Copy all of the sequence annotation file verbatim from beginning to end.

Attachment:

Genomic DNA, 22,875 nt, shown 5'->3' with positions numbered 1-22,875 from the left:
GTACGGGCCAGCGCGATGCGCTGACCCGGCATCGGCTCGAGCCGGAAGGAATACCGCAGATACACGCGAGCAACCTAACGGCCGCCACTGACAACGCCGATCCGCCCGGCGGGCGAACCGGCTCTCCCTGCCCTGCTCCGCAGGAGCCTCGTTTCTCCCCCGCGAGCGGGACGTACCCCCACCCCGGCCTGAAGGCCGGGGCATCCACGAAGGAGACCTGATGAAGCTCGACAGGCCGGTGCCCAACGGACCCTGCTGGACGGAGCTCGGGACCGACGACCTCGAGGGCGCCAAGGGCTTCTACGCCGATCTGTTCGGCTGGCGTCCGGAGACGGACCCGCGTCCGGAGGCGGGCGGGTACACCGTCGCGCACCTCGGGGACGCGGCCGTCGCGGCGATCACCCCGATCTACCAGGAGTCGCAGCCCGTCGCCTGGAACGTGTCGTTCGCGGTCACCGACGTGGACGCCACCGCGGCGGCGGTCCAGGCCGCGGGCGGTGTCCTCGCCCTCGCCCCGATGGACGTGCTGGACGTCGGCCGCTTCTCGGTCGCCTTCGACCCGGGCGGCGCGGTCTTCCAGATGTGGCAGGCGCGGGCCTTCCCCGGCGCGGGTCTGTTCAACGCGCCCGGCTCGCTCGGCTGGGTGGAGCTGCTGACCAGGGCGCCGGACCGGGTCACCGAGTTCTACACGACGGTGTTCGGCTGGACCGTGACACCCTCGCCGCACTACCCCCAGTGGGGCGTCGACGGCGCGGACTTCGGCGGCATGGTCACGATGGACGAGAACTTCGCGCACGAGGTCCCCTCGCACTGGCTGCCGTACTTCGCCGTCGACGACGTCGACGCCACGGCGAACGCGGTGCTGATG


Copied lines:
Genomic DNA, 22,875 nt, shown 5'->3' with positions numbered 1-22,875 from the left:
GTACGGGCCAGCGCGATGCGCTGACCCGGCATCGGCTCGAGCCGGAAGGAATACCGCAGATACACGCGAGCAACCTAACGGCCGCCACTGACAACGCCGATCCGCCCGGCGGGCGAACCGGCTCTCCCTGCCCTGCTCCGCAGGAGCCTCGTTTCTCCCCCGCGAGCGGGACGTACCCCCACCCCGGCCTGAAGGCCGGGGCATCCACGAAGGAGACCTGATGAAGCTCGACAGGCCGGTGCCCAACGGACCCTGCTGGACGGAGCTCGGGACCGACGACCTCGAGGGCGCCAAGGGCTTCTACGCCGATCTGTTCGGCTGGCGTCCGGAGACGGACCCGCGTCCGGAGGCGGGCGGGTACACCGTCGCGCACCTCGGGGACGCGGCCGTCGCGGCGATCACCCCGATCTACCAGGAGTCGCAGCCCGTCGCCTGGAACGTGTCGTTCGCGGTCACCGACGTGGACGCCACCGCGGCGGCGGTCCAGGCCGCGGGCGGTGTCCTCGCCCTCGCCCCGATGGACGTGCTGGACGTCGGCCGCTTCTCGGTCGCCTTCGACCCGGGCGGCGCGGTCTTCCAGATGTGGCAGGCGCGGGCCTTCCCCGGCGCGGGTCTGTTCAACGCGCCCGGCTCGCTCGGCTGGGTGGAGCTGCTGACCAGGGCGCCGGACCGGGTCACCGAGTTCTACACGACGGTGTTCGGCTGGACCGTGACACCCTCGCCGCACTACCCCCAGTGGGGCGTCGACGGCGCGGACTTCGGCGGCATGGTCACGATGGACGAGAACTTCGCGCACGAGGTCCCCTCGCACTGGCTGCCGTACTTCGCCGTCGACGACGTCGACGCCACGGCGAACGCGGTGCTGATG